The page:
"We've driven more than 300,000 miles in real traffic to ‘train' the system to recognize pedestrians' patterns of movement and their appearance in different countries and cultures," says Broberg. "We use the information obtained from these tests to conduct advanced computer simulations."

 

Also brakes for other cars

Studies have determined that up to 90 percent of all road accidents are caused by distraction. Half of all drivers hitting another vehicle from behind do not brake at all prior to the collision.

 

Pedestrian Detection is a further development of the Collision Warning with Auto Brake technology already introduced by Volvo. The all-new S60 will also detect, alert and automatically brake if the car risks hitting another vehicle from behind.

 

The aim of the initial warning is to alert the driver so that he or she can brake or avoid the danger. If the driver does not react to the warning, the car automatically brakes with full force, moments before the collision is unavoidable. With automatic braking, the collision can be avoided if the speed difference between the two vehicles is up to 22 mph.

 

City Safety helps prevent low-speed impacts

The all-new Volvo S60 also features City Safety as standard. This system can lessen or even entirely avoid low-speed rear-end impacts at speeds up to 19 mph.

 

Rear impacts are common in dense city traffic. About 75 percent of all these collisions occur at speeds below 19 mph. Investigations reveal that in 50 percent of cases, the driver has not braked at all prior to the collision.

 

With City Safety, the S60 automatically brakes if the driver fails to react in time when the vehicle in front slows down or stops - or if he or she is driving too fast towards a stationary object. If the relative speed difference between the two vehicles is below 9 mph, the collision can be avoided. If the speed difference is between 9 and 19 mph, the speed of impact is reduced to minimize the effects of the accident.

 

Full spectrum of driver support features

The all-new Volvo S60 can also be equipped with a range of additional features that help the driver to drive more safely, including:

 

Driver Alert Control (DAC) is a unique technology that alerts tired and distracted drivers. This function monitors the car's progress between the lane markers and warns the driver if his or her driving pattern changes in a random or uncontrolled way.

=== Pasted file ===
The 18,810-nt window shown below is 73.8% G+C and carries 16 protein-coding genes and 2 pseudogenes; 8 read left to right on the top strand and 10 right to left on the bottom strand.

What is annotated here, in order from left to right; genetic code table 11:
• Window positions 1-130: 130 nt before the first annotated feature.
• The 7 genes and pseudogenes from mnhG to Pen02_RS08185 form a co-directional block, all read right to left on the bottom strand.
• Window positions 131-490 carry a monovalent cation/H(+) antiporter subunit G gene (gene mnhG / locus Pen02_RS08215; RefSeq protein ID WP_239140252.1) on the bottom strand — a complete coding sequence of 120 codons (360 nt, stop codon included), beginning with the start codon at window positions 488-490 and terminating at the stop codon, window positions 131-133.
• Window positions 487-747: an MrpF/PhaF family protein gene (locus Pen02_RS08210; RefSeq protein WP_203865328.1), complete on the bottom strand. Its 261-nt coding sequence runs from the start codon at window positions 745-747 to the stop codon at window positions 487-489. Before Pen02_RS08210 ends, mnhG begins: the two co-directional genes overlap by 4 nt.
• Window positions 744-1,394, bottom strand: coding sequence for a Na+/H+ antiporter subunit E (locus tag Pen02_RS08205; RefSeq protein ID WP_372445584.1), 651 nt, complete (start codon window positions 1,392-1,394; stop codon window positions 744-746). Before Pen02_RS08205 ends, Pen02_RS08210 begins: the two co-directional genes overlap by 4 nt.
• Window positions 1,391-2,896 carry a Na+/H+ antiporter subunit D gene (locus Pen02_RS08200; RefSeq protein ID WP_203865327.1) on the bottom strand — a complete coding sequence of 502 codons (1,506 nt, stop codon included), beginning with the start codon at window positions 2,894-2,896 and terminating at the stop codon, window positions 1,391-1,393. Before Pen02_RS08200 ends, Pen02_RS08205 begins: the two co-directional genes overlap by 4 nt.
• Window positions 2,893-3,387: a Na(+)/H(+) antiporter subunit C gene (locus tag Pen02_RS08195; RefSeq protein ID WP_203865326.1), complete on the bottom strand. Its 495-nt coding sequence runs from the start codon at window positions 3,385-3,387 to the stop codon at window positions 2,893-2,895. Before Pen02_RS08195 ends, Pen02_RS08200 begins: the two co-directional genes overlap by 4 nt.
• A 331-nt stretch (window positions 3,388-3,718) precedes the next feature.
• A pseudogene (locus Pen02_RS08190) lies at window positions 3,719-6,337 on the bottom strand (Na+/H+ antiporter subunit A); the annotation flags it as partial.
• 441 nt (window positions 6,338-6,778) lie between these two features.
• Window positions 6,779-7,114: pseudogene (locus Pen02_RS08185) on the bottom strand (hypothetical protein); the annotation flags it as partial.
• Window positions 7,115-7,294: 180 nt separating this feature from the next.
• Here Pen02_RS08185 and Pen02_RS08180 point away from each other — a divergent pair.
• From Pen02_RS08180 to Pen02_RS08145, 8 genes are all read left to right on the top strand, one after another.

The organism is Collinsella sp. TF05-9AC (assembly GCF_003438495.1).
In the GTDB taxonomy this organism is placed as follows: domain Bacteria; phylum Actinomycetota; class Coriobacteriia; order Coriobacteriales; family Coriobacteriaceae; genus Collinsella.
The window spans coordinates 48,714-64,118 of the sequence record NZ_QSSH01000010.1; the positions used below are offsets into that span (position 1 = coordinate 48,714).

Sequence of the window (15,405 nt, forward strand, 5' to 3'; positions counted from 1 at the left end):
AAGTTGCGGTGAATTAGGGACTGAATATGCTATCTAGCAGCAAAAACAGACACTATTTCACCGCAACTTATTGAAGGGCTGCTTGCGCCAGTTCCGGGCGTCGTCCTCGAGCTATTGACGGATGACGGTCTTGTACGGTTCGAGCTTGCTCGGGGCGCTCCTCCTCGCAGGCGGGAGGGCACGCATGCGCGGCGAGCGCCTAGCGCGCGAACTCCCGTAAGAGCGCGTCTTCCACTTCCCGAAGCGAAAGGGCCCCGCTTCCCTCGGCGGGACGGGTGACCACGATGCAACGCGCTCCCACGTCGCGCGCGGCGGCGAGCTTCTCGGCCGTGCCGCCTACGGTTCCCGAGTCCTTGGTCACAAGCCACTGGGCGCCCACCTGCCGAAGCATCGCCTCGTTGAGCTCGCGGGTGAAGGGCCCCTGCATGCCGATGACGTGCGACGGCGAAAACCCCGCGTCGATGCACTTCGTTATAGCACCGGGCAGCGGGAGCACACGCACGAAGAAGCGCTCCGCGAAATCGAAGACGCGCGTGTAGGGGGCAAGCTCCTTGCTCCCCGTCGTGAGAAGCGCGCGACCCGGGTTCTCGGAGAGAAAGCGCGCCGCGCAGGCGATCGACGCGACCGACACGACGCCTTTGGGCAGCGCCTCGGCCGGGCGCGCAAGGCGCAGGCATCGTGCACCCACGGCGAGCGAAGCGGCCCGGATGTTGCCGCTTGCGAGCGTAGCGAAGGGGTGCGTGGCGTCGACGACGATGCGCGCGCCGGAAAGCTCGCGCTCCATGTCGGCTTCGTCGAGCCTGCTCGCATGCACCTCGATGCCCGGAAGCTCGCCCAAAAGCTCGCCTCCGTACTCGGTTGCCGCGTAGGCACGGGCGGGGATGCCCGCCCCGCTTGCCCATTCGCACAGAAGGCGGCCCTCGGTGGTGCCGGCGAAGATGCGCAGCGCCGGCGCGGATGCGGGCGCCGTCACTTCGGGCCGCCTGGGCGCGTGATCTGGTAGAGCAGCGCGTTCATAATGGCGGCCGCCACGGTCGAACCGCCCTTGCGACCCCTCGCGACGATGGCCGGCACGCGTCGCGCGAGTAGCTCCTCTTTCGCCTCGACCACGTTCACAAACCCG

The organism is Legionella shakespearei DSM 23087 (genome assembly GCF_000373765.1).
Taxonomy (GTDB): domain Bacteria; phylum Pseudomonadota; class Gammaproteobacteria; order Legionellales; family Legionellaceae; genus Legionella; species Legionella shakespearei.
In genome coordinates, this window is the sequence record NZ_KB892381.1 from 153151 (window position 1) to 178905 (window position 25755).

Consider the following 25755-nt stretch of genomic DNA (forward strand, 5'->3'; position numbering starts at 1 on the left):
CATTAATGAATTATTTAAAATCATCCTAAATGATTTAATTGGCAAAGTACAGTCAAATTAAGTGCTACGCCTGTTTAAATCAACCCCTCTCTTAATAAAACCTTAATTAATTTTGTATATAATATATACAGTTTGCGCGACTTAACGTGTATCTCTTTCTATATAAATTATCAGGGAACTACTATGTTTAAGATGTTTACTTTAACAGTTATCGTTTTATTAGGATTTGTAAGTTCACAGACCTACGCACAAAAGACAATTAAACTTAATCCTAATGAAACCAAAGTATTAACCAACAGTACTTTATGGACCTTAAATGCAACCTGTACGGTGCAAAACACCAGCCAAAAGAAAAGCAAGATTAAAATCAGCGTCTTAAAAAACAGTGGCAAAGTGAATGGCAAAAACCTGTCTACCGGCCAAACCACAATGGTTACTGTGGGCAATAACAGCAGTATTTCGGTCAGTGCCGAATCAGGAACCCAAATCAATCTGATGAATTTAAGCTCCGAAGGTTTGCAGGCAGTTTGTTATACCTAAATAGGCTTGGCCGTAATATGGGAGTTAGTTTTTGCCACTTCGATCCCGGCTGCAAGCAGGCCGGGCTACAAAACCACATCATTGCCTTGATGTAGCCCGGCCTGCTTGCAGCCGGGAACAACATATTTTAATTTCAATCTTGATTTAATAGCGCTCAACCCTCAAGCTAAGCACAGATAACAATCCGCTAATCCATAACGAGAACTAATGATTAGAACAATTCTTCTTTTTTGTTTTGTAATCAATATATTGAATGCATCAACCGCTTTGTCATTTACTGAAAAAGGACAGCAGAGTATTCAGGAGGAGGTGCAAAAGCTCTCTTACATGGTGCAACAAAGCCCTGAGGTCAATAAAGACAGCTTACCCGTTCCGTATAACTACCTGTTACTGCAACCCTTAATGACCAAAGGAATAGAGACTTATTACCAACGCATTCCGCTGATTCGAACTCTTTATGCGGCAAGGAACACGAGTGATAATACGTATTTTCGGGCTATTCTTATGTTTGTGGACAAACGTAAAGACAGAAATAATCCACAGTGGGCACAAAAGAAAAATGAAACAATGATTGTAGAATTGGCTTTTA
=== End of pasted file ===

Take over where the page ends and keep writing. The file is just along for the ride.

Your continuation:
Blind Spot Information System (BLIS) helps detect vehicles in the offset rear blind spot on both sides of the car. A warning lamp adjacent to the outside mirror illuminates to alert the driver to the danger.

 

Dual Xenon with Active Bending Lights (ABL) swivel to follow the curve of the road for the best possible illumination when driving in the dark on twisting roads.

 

Lane Departure Warning (LDW) alerts the driver if the car runs across the lane markers without the turn indicator being used.  

 

Collision safety includes an improved Inflatable Curtain

In a frontal collision situation, the well-balanced combination of high-strength steel of various grades dissipates the impact energy and helps prevent intrusion into the passenger compartment. The front body structure of the new S60 is divided into four zones, each of which has a different task during a collision. The transverse engine installation creates more space for deformation and helps reduce the risk of intrusion into the passenger compartment in frontal collision situations.

 

The standard Roll Over Protection System (ROPS) uses advanced sensor technology. The pretensioners will tighten the safety belts and the Inflatable Curtains (IC) will deploy in case the car is involved in a rollover. This, together with safety cage construction, will help to reduce the risk of injuries for belted occupants in such situations.

 

All seating positions are equipped with safety belt pre-tensioners. The Pre-Prepared Restraints (PRS) regulate the airbags and the safety belt load limiters to optimize protection depending on the force of the impact.

 

Other safety systems include an advanced Side Impact Protection System, seat-mounted side airbags, Inflatable Curtains and Whiplash Protection System - one of the market's most effective systems to help reduce the risk of neck injuries in rear impacts.

 

The Side Impact Protection System (SIPS) has been further improved in the all-new S60 to address a wider span of real life situations, such as side impacts on either side of the passenger compartment. This has been made possible by combining information from accelerometers in the vehicle and a unique gyro measuring yaw rate for controlling the activation of the IC, SIPS airbag and seatbelt pretensioners in such situations.

 

"No previous Volvo has ever had such advanced safety technology as the all-new S60," says Broberg. "Our aim is to build the world's safest cars. The new S60 marks another step towards our vision of a crash-free future and ambition of no fatalities or serious injuries in a new Volvo car by the year 2020."

Keywords:
Old S60, Safety, Auto Shows, 2011